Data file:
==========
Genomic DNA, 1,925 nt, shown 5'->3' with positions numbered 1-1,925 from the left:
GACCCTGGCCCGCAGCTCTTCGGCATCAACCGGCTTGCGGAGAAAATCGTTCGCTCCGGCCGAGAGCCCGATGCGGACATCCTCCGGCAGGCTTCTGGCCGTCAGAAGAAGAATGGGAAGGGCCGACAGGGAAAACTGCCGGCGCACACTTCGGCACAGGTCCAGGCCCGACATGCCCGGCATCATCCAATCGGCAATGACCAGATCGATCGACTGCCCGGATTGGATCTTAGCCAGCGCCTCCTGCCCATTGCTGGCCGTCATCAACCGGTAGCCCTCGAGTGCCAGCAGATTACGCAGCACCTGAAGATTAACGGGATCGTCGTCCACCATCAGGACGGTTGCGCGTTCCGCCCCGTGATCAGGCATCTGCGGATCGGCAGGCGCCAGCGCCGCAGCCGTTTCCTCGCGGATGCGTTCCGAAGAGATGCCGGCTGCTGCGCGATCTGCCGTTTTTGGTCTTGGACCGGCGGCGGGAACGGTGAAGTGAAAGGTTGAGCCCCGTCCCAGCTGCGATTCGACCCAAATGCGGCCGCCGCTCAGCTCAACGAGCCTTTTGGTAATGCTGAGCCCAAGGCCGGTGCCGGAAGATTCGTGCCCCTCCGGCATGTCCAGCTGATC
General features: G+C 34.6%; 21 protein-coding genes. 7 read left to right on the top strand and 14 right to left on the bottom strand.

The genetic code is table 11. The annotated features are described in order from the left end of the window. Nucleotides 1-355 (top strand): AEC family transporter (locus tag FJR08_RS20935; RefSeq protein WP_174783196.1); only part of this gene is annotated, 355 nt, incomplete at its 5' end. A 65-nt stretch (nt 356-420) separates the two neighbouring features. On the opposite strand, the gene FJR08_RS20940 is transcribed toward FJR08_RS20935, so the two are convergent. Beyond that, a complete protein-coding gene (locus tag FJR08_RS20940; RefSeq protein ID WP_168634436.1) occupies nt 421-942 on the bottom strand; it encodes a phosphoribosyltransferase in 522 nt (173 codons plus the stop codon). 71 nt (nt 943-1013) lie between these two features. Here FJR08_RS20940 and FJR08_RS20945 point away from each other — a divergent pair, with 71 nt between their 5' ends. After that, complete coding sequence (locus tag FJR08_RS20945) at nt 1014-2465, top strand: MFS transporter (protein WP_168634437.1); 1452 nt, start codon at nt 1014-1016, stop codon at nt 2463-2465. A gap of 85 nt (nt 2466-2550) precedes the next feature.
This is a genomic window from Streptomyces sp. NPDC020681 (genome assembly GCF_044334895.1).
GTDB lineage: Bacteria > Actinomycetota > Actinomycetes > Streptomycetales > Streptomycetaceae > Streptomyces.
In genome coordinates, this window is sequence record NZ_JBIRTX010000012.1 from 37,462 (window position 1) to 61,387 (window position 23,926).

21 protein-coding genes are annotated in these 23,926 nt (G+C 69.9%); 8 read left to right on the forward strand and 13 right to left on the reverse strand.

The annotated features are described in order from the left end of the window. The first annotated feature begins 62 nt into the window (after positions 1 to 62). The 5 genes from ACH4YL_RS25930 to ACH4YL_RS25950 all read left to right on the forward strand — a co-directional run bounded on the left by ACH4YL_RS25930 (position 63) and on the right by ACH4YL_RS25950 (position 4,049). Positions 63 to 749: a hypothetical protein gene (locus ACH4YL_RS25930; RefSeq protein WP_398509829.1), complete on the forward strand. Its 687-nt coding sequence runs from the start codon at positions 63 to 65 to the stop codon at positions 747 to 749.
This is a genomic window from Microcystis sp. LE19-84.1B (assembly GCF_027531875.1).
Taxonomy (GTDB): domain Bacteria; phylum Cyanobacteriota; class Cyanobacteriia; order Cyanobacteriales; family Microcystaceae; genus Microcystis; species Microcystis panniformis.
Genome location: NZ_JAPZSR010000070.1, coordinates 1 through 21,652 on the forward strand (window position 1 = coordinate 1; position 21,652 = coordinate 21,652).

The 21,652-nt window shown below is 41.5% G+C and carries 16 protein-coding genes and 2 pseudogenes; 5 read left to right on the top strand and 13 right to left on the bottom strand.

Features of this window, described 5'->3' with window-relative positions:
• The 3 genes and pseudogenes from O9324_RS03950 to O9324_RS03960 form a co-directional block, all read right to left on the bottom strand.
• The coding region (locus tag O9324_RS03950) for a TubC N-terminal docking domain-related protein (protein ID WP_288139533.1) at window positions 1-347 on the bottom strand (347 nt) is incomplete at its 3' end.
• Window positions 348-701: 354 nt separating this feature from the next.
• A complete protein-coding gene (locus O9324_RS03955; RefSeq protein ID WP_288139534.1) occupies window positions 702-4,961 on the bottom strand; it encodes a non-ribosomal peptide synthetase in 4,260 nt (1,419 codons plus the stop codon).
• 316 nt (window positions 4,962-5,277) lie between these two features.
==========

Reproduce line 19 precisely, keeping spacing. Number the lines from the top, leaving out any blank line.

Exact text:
• 316 nt (window positions 4,962-5,277) lie between these two features.